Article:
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How to inject dependencies into HttpSessionListener, using Spring and without calls, like context.getBean("foo-bar") ?

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up vote 21 down vote accepted

Since the Servlet 3.0 ServletContext has an "addListener" method, instead of adding your listener in your web.xml file you could add through code like so:

public class MyHttpSessionListener implements javax.servlet.http.HttpSessionListener, ApplicationContextAware {

    public void setApplicationContext(ApplicationContext applicationContext) throws BeansException {
        if (applicationContext instanceof WebApplicationContext) {
            ((WebApplicationContext) applicationContext).getServletContext().addListener(this);
        } else {
            //Either throw an exception or fail gracefully, up to you
            throw new RuntimeException("Must be inside a web application context");

which means you can inject normally into the "MyHttpSessionListener" and with this, simply the presence of the bean in your application context will cause the listener to be registered with the container

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So by this approach, can you then completely remove 'MyHttpSessionListener' from your <listener/> section from within your web.xml? – stackoverflow Dec 10 '13 at 13:50
Yes, that is correct. You do not even need a web.xml with this approach. – Yinzara Mar 5 '14 at 0:58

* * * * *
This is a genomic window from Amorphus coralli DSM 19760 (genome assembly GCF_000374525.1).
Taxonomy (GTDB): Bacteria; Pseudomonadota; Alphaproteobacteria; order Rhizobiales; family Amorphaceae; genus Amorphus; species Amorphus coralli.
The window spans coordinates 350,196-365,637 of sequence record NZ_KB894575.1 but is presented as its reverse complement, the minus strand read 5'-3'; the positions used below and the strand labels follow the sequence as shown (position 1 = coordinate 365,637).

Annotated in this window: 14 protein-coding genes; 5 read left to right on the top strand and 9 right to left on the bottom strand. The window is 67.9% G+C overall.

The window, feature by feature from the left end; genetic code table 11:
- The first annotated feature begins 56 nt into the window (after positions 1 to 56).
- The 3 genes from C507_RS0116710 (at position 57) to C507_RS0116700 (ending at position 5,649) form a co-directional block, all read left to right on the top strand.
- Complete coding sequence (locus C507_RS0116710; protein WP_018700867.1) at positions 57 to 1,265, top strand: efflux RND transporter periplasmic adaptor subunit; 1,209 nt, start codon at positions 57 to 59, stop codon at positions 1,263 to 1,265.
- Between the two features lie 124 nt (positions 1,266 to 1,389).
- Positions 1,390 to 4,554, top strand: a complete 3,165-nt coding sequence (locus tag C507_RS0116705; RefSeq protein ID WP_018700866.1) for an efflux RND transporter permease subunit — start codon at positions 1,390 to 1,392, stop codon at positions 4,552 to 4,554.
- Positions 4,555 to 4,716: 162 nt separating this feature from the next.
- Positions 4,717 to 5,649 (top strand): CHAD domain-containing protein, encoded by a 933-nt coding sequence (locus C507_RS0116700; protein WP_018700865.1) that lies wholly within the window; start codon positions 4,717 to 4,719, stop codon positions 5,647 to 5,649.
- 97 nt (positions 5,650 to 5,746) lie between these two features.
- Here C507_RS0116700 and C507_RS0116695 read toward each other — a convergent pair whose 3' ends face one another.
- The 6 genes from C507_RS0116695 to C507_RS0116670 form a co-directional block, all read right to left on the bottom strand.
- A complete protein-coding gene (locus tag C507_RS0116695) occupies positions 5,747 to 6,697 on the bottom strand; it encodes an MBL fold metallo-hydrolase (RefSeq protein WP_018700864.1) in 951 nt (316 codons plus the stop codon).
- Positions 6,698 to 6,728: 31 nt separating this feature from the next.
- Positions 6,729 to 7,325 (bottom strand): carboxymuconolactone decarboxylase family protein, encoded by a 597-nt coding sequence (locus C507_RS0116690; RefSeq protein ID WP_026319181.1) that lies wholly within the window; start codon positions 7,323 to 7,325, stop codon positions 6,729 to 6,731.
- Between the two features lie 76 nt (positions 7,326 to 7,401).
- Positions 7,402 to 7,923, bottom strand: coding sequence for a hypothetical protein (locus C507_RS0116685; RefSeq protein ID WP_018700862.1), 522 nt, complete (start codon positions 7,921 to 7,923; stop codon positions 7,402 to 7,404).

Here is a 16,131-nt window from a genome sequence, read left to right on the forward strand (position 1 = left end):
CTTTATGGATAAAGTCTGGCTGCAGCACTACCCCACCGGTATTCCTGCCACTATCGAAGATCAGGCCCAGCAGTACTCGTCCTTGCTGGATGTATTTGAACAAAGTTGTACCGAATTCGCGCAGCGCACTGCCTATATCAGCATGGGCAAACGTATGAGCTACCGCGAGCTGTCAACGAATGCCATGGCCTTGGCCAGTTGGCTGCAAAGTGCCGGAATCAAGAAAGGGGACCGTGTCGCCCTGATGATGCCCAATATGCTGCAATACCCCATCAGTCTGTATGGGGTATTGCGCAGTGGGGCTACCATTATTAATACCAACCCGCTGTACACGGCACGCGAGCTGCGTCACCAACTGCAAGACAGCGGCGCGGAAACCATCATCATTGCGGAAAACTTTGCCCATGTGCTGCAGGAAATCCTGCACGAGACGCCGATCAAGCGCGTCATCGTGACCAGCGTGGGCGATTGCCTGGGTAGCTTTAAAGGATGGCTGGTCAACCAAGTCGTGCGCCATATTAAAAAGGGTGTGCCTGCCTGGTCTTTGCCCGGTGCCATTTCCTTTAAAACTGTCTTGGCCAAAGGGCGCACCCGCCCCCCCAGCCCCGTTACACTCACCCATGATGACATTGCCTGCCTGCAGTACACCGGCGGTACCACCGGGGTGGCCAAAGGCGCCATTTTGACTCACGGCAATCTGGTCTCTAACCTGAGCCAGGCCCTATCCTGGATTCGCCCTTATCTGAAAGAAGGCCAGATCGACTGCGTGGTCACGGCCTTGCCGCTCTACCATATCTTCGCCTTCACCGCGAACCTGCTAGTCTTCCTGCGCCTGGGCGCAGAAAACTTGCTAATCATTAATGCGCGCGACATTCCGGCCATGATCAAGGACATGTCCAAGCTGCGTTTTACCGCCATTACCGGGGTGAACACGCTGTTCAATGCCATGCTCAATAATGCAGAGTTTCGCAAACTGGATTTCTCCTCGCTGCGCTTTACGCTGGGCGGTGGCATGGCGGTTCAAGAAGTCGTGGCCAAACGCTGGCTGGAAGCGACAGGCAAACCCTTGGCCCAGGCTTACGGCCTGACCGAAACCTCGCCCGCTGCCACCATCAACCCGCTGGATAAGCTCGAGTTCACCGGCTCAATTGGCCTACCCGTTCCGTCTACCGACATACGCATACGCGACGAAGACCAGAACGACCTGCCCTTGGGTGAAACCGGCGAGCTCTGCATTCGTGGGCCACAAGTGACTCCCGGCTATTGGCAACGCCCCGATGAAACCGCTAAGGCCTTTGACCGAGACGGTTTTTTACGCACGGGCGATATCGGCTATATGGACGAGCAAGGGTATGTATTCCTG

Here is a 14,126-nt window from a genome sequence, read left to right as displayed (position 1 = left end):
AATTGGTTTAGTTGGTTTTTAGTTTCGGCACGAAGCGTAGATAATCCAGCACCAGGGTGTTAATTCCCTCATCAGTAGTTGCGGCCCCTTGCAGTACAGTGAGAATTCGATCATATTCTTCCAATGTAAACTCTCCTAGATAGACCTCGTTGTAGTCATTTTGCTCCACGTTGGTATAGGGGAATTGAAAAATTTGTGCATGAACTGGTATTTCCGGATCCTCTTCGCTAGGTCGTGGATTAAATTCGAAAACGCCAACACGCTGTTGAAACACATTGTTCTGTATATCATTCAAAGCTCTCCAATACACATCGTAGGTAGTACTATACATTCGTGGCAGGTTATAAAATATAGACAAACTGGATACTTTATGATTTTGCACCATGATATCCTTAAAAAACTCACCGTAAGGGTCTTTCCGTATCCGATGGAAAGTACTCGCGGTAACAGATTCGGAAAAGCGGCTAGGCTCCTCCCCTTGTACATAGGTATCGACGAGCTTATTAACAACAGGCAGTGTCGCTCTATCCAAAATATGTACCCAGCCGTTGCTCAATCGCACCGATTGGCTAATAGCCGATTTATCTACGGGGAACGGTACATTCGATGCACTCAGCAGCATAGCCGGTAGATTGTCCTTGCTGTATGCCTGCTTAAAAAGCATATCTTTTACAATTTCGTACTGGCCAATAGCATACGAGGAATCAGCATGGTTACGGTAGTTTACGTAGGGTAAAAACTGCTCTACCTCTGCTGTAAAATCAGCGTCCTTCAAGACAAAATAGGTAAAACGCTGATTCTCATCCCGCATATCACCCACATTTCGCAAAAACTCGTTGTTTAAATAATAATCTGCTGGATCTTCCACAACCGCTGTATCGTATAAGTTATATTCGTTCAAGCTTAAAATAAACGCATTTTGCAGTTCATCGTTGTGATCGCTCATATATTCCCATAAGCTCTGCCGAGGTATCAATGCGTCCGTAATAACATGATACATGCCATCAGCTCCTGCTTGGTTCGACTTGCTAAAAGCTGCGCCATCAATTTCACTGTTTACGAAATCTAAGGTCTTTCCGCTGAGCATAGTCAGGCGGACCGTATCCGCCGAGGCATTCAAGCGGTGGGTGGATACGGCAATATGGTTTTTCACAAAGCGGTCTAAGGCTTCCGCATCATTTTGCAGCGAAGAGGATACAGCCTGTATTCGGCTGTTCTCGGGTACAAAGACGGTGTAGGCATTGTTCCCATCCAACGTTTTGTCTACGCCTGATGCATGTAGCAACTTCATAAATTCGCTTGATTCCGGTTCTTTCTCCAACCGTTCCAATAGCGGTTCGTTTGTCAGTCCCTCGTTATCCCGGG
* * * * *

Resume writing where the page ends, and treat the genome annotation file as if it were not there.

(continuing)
You can declare your HttpSessionListener as a bean in Spring context, and register a delegation proxy as an actual listener in web.xml, something like this:

public class DelegationListener implements HttpSessionListener {
    public void sessionCreated(HttpSessionEvent se) {
        ApplicationContext context = 

        HttpSessionListener target = 
            context.getBean("myListener", HttpSessionListener.class);

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That's fine solution, I wonder why there's no such DelegationListener in Spring itself. – Shaman Mar 12 '10 at 19:13
One reason why this doesn't work as well as with DelegatingFilterProxy is that there is no way to pass it a parameter from the web.xml. You end up having to assume a bean name and then you can only ever support a single DelegationListener (unless there's a way around that I'm not seeing). – Nick Spacek Mar 12 '12 at 12:59
this is a great answer! – asgs Mar 31 at 20:46

With Spring 4.0 but also works with 3, I implemented the example detailed below, listening to ApplicationListener<InteractiveAuthenticationSuccessEvent> and injecting the HttpSession

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We've solved the problem in a different way -- by embedding jetty server in the spring powered application. In this case the server object is bean, servlet context is bean, and all of the servlets, filters and listeners are beans too, without need to create delegates or proxies.

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